I like this Millie — she’s a nice cat — but she is not my best, nor my only, friend. She’s a cat. I have real friends, human people, and if one of them had asked me for $300 to have their teeth cleaned, I would have to think about it long and hard.
First, that’s $175 more than it cost me to have my own teeth cleaned, and second, there are so many other things that money could be used for. There are millions of people out there who could have used the $300 I spent on a cat. To someone with medical bills they can’t pay, or who just lost a job, or someone homeless from a hurricane, it seems sinful to spend that kind of money on a cat. It might have changed someone’s life.
What if it had only been $50? Would it have been OK to have the cat’s teeth cleaned then? She’ll lose her teeth if I don’t take care of them. Certainly it can’t be OK to let the cat suffer.
Or is it the large amount that bothers me so much? If it’s wrong to spend $300 on the cat, should I feel bad when I spend $300 on tickets to a Broadway musical? Or pay $150 a month for cable TV? Or spend thousands on a cruise? Couldn’t that money have helped someone in need?
Or is that even the right question? Is everything we spend on ourselves to be measured against people who have less? If that’s so, shouldn’t people who have more money than I do give me some of their money? After all, I am less “fortunate” than they are. If someone richer than me gave me $600, I could have the cat’s teeth cleaned and then give someone lower down the ladder $300, and I would break even. Problem solved.
Well, not really. I would still feel that the cat’s teeth do not equal human suffering. Without my interference — feeding, housing, spaying, vaccinating and flea-proofing — the cat would have died a natural death long before her teeth ever needed cleaning. House cats live a long time. Feral cats do not.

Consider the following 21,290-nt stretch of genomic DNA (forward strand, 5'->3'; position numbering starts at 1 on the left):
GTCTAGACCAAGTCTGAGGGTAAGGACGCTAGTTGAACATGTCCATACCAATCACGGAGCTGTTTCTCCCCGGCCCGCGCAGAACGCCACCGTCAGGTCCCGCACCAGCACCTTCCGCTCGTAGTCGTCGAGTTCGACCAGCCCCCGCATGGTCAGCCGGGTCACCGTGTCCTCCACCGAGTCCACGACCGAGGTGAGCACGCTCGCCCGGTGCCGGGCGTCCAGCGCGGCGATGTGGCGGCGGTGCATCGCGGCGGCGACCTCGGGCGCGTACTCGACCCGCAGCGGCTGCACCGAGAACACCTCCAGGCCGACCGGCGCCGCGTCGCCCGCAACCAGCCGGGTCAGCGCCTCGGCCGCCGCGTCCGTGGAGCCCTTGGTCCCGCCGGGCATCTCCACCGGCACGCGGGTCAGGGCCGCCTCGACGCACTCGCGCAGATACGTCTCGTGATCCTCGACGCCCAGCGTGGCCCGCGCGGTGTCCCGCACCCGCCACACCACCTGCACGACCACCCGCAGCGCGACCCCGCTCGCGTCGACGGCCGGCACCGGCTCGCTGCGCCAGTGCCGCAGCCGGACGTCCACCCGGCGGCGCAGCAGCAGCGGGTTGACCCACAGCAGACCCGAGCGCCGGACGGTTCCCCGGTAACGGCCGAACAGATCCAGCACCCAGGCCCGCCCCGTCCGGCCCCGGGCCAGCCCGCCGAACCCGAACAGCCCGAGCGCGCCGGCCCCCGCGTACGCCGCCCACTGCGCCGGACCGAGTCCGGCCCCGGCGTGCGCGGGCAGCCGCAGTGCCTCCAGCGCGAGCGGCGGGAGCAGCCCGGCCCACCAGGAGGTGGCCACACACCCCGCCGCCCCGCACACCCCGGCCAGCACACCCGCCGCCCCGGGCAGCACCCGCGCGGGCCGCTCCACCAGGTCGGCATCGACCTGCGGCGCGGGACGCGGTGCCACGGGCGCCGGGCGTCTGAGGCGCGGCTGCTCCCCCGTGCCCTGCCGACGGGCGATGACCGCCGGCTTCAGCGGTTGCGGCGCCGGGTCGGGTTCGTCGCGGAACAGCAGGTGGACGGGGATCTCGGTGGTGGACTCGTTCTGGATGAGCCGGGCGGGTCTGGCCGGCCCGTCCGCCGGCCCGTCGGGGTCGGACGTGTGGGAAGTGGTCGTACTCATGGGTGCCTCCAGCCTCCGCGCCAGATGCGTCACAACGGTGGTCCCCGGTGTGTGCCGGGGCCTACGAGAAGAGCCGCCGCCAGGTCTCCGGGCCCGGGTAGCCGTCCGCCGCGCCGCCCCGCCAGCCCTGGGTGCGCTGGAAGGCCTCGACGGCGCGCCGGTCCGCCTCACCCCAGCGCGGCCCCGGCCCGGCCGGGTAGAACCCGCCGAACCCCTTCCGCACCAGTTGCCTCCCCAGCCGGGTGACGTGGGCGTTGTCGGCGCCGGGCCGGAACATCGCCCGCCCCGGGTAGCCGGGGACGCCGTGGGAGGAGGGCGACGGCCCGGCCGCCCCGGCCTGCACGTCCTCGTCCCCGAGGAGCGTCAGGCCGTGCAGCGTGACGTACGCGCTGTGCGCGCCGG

But then I remembered how the vet uses the money that I spend in her office: She buys medicine and supplies. She hires people and pays their salaries. And her receptionist and assistants spend the money she pays them on groceries and automobiles and college tuition and houses — it doesn’t just sit under a mattress somewhere. And the people who work in the grocery store, and the people buying and selling automobiles, and the people who make the vet’s supplies, and the people who build new homes — they all buy things that keep other people working, and they all pay taxes, and a lot of that money goes to the less fortunate.
There’s an idea running around that CEOs create jobs, when it’s really just ordinary spending by ordinary people that makes the world go ‘round. People don’t buy millions of dollars’ worth of paper towels and toilet paper because the TP CEO is some kind of business genius. People just show up at the grocery store every day and buy paper towels. Those are the people who create jobs — the buyers, not the sellers.
So by having my cat’s teeth cleaned, I’m doing my little part to make everyone’s life a little easier. I’m not saying spending money makes us all Mother Teresa. But if you think about it, every time you call a tech support number, you’re doing your part to provide a job for someone in a foreign country.